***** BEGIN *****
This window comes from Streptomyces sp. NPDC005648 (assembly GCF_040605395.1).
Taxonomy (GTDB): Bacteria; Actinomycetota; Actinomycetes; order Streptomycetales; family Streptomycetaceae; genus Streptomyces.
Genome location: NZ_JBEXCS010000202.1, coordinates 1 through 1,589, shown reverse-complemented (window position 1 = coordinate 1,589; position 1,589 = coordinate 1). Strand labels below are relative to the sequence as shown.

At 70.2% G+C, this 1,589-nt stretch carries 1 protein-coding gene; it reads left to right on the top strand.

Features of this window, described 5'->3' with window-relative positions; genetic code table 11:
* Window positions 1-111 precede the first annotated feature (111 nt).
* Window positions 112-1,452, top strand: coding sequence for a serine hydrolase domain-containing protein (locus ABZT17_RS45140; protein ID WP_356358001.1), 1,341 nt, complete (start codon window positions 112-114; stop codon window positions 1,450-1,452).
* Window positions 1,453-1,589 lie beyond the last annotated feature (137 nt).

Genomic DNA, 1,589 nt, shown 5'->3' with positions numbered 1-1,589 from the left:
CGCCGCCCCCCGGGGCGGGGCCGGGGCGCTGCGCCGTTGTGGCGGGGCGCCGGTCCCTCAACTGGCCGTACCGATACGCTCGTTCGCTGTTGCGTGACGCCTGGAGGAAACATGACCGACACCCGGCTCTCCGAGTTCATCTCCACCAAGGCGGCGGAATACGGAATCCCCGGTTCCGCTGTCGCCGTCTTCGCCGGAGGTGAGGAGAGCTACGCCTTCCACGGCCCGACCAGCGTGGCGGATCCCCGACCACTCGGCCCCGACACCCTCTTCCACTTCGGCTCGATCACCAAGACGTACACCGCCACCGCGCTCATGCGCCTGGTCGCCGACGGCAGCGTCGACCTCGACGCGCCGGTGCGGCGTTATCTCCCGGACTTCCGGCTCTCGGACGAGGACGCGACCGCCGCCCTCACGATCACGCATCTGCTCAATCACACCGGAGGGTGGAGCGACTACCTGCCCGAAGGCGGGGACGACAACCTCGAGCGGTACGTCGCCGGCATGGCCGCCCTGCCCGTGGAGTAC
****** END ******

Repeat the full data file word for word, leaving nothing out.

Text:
This window comes from Streptomyces sp. NPDC005648 (assembly GCF_040605395.1).
Taxonomy (GTDB): Bacteria; Actinomycetota; Actinomycetes; order Streptomycetales; family Streptomycetaceae; genus Streptomyces.
Genome location: NZ_JBEXCS010000202.1, coordinates 1 through 1,589, shown reverse-complemented (window position 1 = coordinate 1,589; position 1,589 = coordinate 1). Strand labels below are relative to the sequence as shown.

At 70.2% G+C, this 1,589-nt stretch carries 1 protein-coding gene; it reads left to right on the top strand.

Features of this window, described 5'->3' with window-relative positions; genetic code table 11:
* Window positions 1-111 precede the first annotated feature (111 nt).
* Window positions 112-1,452, top strand: coding sequence for a serine hydrolase domain-containing protein (locus ABZT17_RS45140; protein ID WP_356358001.1), 1,341 nt, complete (start codon window positions 112-114; stop codon window positions 1,450-1,452).
* Window positions 1,453-1,589 lie beyond the last annotated feature (137 nt).

Genomic DNA, 1,589 nt, shown 5'->3' with positions numbered 1-1,589 from the left:
CGCCGCCCCCCGGGGCGGGGCCGGGGCGCTGCGCCGTTGTGGCGGGGCGCCGGTCCCTCAACTGGCCGTACCGATACGCTCGTTCGCTGTTGCGTGACGCCTGGAGGAAACATGACCGACACCCGGCTCTCCGAGTTCATCTCCACCAAGGCGGCGGAATACGGAATCCCCGGTTCCGCTGTCGCCGTCTTCGCCGGAGGTGAGGAGAGCTACGCCTTCCACGGCCCGACCAGCGTGGCGGATCCCCGACCACTCGGCCCCGACACCCTCTTCCACTTCGGCTCGATCACCAAGACGTACACCGCCACCGCGCTCATGCGCCTGGTCGCCGACGGCAGCGTCGACCTCGACGCGCCGGTGCGGCGTTATCTCCCGGACTTCCGGCTCTCGGACGAGGACGCGACCGCCGCCCTCACGATCACGCATCTGCTCAATCACACCGGAGGGTGGAGCGACTACCTGCCCGAAGGCGGGGACGACAACCTCGAGCGGTACGTCGCCGGCATGGCCGCCCTGCCCGTGGAGTAC